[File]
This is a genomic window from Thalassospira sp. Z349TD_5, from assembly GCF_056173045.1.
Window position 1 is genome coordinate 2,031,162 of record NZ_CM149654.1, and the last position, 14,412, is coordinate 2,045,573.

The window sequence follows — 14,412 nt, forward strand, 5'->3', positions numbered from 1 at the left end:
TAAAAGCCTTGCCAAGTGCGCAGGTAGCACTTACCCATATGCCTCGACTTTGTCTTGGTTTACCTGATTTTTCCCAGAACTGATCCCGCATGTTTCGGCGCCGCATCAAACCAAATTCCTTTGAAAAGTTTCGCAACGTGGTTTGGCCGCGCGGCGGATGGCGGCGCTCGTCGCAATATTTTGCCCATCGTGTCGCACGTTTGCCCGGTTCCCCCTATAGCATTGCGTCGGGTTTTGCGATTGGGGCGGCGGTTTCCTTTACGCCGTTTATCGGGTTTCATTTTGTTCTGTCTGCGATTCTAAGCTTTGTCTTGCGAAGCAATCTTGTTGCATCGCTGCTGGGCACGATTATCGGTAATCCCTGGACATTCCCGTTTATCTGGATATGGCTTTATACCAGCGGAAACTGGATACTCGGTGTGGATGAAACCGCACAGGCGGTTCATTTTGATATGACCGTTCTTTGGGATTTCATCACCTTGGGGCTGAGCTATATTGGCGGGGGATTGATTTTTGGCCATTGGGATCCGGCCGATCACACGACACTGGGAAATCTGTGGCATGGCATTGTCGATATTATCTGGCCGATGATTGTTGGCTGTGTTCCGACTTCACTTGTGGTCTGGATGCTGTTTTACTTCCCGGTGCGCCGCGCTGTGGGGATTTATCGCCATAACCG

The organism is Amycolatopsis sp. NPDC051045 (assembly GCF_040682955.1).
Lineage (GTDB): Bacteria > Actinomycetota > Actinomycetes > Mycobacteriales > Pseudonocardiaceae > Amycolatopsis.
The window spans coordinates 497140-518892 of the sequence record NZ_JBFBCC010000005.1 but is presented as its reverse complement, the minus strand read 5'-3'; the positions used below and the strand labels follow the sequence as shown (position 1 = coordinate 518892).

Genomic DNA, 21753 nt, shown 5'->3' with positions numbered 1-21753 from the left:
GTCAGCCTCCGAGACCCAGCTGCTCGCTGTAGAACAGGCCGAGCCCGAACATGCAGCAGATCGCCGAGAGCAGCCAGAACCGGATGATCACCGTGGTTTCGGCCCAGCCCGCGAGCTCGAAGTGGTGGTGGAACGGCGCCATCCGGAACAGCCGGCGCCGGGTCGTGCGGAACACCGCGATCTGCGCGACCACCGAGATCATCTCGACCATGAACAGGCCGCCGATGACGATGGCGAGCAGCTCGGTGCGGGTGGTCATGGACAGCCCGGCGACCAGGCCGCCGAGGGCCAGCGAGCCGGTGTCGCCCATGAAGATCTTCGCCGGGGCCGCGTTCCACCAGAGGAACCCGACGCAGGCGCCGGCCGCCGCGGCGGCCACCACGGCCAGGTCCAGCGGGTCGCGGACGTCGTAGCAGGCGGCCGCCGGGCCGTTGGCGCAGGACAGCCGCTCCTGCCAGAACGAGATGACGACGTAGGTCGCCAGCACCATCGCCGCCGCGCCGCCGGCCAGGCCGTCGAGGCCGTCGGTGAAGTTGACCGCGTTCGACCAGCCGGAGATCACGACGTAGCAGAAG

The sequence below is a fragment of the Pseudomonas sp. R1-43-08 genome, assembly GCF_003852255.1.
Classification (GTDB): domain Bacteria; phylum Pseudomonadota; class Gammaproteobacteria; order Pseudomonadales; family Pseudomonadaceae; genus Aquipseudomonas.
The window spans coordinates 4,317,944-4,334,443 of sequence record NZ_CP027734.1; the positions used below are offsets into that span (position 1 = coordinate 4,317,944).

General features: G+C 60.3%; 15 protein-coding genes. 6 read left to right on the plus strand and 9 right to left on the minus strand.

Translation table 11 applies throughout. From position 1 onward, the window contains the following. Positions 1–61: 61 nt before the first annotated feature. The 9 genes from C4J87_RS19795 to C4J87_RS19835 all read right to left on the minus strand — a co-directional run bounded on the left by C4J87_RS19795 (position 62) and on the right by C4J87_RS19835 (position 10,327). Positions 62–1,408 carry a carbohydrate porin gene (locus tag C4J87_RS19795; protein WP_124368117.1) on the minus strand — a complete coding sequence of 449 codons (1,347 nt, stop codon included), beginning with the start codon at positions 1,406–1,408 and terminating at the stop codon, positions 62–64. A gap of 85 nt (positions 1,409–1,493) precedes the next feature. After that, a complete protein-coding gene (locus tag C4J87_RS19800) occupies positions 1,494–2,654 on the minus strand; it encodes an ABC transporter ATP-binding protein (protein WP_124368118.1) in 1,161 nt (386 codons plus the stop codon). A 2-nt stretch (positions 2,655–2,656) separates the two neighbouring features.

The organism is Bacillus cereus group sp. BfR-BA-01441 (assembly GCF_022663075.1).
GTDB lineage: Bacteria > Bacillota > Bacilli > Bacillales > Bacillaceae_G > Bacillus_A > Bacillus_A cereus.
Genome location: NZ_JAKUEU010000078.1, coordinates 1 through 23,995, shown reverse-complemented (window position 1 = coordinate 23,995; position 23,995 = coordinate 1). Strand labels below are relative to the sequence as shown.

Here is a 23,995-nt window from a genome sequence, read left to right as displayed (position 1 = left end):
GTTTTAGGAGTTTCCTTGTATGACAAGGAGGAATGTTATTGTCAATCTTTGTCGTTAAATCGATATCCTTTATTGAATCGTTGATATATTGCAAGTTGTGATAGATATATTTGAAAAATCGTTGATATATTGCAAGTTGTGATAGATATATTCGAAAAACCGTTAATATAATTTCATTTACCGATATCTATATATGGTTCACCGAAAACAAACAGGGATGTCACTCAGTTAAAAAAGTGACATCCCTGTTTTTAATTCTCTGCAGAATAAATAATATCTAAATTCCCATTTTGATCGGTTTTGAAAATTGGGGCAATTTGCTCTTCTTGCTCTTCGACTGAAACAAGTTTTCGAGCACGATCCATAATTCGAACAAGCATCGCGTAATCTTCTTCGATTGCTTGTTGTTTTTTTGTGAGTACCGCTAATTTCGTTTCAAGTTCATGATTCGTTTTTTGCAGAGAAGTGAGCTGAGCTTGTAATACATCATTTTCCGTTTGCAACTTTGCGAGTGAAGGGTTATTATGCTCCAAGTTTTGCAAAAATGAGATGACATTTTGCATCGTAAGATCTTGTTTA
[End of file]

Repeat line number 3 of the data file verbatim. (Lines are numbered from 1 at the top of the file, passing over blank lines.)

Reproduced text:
The window sequence follows — 14,412 nt, forward strand, 5'->3', positions numbered from 1 at the left end: